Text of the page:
The pockmarks are crater like depressions on the seabed which are thought to have been produced by either gas or fluid seeping up through the seabed. The shell hash is often found associated with the carbonate structures within the pockmarks.
This work took us up until breakfast, after which we carried out some final bits of multibeam and sidescan sonar to make sure we filled all the remaining gaps in the acoustic data.
Hag fish and starfish on sandy mud sediment
Anemone on shell hash
Shell hash within a pockmark
The remainder of the day was consumed with carrying out grab samples at planned stations. This work comprised of using two different types of grab; the hamon grab which is used to take samples from coarser sediments (such as the shell hash in the bottom of the pockmarks) and the day grab which is used for softer sediments. Once a grab has been deployed from the ship it is winched down to the seabed where the mechanism is activated to scoop up some of the seabed. The hamon grab has a nifty device called a HamCamTM which is a camera attached to the grab allowing you to see what you are about to sample. The grab is then winched back onboard where it is then processed. This is done through a number of stages using a sieving system. The hamon grab samples were photographed and a sediment sample taken for particle size analysis (PSA) and finally the remaining sediment is then processed ready for macrofaunal analysis using a sieve with mesh size 1mm. Subsamples of the sediment collected in the day grab were taken for PSA, and meiofauna (very small animals), before it was processed for macrofaunal analysis using a sieve with mesh size of 1mm. This work is done out on deck and involves getting quite wet and muddy!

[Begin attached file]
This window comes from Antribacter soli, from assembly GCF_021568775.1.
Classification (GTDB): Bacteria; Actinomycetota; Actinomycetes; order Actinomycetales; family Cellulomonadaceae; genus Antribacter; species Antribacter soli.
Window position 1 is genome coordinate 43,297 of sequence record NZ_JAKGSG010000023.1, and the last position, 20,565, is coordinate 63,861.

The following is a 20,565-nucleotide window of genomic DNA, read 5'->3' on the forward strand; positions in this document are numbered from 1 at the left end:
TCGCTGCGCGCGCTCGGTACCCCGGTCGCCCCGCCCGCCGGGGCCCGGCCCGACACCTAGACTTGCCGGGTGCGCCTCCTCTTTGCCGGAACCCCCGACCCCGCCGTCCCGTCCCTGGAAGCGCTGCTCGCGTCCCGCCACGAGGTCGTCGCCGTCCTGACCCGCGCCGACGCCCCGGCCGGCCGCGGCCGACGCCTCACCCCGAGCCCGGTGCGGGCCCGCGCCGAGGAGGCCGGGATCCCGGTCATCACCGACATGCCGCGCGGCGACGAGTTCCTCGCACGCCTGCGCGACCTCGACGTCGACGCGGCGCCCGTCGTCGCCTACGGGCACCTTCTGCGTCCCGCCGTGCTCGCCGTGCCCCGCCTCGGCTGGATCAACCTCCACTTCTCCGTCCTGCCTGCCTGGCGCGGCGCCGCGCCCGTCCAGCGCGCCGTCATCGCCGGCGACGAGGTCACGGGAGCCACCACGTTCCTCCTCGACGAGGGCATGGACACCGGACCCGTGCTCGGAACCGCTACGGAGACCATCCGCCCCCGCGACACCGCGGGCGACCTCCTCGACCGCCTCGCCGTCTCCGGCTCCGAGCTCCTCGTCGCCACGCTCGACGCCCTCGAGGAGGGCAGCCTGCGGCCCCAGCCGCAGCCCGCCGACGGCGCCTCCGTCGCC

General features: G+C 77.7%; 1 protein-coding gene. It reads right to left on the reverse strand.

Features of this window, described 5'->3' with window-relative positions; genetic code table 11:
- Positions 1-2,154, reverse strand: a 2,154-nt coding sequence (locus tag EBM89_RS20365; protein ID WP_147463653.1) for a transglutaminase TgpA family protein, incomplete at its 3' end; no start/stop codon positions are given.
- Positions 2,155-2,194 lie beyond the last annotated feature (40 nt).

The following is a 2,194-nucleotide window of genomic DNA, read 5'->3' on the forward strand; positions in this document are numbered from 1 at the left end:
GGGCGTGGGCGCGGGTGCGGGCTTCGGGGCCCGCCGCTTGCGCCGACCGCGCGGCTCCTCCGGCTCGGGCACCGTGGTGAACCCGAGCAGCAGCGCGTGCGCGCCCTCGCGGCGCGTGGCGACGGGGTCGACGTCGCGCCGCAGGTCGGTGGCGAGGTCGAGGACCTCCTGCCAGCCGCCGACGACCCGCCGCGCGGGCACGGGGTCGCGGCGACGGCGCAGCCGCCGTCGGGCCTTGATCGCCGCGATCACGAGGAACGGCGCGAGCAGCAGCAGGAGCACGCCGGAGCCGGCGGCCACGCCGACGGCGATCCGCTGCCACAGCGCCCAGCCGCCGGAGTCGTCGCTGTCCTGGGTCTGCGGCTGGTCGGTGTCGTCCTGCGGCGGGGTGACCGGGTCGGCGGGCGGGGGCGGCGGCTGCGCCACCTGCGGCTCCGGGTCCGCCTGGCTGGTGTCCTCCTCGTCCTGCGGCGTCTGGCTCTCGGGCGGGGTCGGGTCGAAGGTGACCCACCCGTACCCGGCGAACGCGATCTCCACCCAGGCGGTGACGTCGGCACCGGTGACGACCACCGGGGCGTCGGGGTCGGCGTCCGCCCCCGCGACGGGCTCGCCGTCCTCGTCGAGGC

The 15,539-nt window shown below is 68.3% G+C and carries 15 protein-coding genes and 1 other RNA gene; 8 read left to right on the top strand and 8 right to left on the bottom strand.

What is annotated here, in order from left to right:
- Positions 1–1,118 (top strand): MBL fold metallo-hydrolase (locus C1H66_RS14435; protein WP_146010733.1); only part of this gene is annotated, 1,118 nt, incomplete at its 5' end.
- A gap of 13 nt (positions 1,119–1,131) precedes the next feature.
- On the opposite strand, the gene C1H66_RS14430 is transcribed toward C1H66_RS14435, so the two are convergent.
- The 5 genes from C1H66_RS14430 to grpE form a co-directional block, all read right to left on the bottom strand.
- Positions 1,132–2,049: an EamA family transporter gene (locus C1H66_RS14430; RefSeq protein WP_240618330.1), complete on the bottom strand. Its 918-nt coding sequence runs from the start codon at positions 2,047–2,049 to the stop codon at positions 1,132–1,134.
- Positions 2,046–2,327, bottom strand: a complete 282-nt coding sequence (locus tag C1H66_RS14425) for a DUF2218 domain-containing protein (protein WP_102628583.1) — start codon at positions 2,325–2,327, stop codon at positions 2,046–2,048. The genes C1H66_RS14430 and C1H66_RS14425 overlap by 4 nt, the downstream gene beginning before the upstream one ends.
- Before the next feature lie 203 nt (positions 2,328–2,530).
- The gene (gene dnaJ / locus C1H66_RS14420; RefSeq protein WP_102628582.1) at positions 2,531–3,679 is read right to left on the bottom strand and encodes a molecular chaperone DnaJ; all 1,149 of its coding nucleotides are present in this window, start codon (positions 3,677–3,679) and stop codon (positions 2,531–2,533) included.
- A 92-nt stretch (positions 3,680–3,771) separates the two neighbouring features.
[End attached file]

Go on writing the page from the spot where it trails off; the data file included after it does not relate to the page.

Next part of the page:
Collecting macrofauna off a sediment sieve
Deploying the hamon grab
As the day drew to a close, we were greeted by an amazing sunset.